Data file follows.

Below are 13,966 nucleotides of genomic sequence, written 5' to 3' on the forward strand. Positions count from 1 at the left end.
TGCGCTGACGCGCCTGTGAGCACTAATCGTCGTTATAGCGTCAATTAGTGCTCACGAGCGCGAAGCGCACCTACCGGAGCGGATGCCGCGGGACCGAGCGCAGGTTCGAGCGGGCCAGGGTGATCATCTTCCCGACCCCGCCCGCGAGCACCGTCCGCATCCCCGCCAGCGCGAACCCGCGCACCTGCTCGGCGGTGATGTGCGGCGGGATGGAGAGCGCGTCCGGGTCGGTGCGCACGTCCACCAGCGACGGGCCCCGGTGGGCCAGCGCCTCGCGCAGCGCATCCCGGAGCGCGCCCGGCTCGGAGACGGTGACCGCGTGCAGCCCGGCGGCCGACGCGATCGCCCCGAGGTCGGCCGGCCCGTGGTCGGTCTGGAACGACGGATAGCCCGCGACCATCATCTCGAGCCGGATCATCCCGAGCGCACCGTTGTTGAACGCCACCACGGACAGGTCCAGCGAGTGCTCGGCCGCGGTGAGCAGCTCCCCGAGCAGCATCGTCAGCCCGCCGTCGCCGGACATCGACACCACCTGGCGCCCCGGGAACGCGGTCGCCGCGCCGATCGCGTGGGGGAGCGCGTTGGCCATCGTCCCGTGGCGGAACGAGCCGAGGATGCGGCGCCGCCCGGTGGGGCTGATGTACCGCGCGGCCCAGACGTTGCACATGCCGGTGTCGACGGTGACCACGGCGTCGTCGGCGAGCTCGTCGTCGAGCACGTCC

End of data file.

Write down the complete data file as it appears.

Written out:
Below are 13,966 nucleotides of genomic sequence, written 5' to 3' on the forward strand. Positions count from 1 at the left end.
TGCGCTGACGCGCCTGTGAGCACTAATCGTCGTTATAGCGTCAATTAGTGCTCACGAGCGCGAAGCGCACCTACCGGAGCGGATGCCGCGGGACCGAGCGCAGGTTCGAGCGGGCCAGGGTGATCATCTTCCCGACCCCGCCCGCGAGCACCGTCCGCATCCCCGCCAGCGCGAACCCGCGCACCTGCTCGGCGGTGATGTGCGGCGGGATGGAGAGCGCGTCCGGGTCGGTGCGCACGTCCACCAGCGACGGGCCCCGGTGGGCCAGCGCCTCGCGCAGCGCATCCCGGAGCGCGCCCGGCTCGGAGACGGTGACCGCGTGCAGCCCGGCGGCCGACGCGATCGCCCCGAGGTCGGCCGGCCCGTGGTCGGTCTGGAACGACGGATAGCCCGCGACCATCATCTCGAGCCGGATCATCCCGAGCGCACCGTTGTTGAACGCCACCACGGACAGGTCCAGCGAGTGCTCGGCCGCGGTGAGCAGCTCCCCGAGCAGCATCGTCAGCCCGCCGTCGCCGGACATCGACACCACCTGGCGCCCCGGGAACGCGGTCGCCGCGCCGATCGCGTGGGGGAGCGCGTTGGCCATCGTCCCGTGGCGGAACGAGCCGAGGATGCGGCGCCGCCCGGTGGGGCTGATGTACCGCGCGGCCCAGACGTTGCACATGCCGGTGTCGACGGTGACCACGGCGTCGTCGGCGAGCTCGTCGTCGAGCACGTCC